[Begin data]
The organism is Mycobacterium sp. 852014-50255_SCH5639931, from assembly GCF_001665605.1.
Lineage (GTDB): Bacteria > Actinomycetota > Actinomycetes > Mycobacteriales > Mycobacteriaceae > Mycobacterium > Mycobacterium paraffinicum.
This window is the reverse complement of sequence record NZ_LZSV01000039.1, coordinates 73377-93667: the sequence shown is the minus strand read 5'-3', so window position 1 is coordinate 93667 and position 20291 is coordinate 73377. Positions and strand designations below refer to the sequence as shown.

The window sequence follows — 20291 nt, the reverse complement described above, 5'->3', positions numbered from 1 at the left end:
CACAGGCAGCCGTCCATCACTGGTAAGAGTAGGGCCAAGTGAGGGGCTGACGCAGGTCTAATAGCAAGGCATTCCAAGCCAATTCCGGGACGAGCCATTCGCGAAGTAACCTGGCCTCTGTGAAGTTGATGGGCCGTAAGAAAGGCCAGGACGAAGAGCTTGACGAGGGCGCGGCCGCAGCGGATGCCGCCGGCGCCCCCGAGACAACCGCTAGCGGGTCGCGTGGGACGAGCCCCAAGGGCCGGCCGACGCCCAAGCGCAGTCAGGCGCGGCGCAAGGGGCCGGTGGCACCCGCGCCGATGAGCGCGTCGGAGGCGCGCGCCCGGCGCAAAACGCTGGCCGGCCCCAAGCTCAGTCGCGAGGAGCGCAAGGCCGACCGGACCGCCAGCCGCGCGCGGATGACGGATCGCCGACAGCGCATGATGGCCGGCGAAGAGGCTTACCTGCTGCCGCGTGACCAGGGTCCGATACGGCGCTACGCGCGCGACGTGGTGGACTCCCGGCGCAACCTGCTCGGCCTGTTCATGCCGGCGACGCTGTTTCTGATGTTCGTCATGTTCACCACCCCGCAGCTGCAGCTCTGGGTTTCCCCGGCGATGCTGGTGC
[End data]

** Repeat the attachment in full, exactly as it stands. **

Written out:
The organism is Mycobacterium sp. 852014-50255_SCH5639931, from assembly GCF_001665605.1.
Lineage (GTDB): Bacteria > Actinomycetota > Actinomycetes > Mycobacteriales > Mycobacteriaceae > Mycobacterium > Mycobacterium paraffinicum.
This window is the reverse complement of sequence record NZ_LZSV01000039.1, coordinates 73377-93667: the sequence shown is the minus strand read 5'-3', so window position 1 is coordinate 93667 and position 20291 is coordinate 73377. Positions and strand designations below refer to the sequence as shown.

The window sequence follows — 20291 nt, the reverse complement described above, 5'->3', positions numbered from 1 at the left end:
CACAGGCAGCCGTCCATCACTGGTAAGAGTAGGGCCAAGTGAGGGGCTGACGCAGGTCTAATAGCAAGGCATTCCAAGCCAATTCCGGGACGAGCCATTCGCGAAGTAACCTGGCCTCTGTGAAGTTGATGGGCCGTAAGAAAGGCCAGGACGAAGAGCTTGACGAGGGCGCGGCCGCAGCGGATGCCGCCGGCGCCCCCGAGACAACCGCTAGCGGGTCGCGTGGGACGAGCCCCAAGGGCCGGCCGACGCCCAAGCGCAGTCAGGCGCGGCGCAAGGGGCCGGTGGCACCCGCGCCGATGAGCGCGTCGGAGGCGCGCGCCCGGCGCAAAACGCTGGCCGGCCCCAAGCTCAGTCGCGAGGAGCGCAAGGCCGACCGGACCGCCAGCCGCGCGCGGATGACGGATCGCCGACAGCGCATGATGGCCGGCGAAGAGGCTTACCTGCTGCCGCGTGACCAGGGTCCGATACGGCGCTACGCGCGCGACGTGGTGGACTCCCGGCGCAACCTGCTCGGCCTGTTCATGCCGGCGACGCTGTTTCTGATGTTCGTCATGTTCACCACCCCGCAGCTGCAGCTCTGGGTTTCCCCGGCGATGCTGGTGC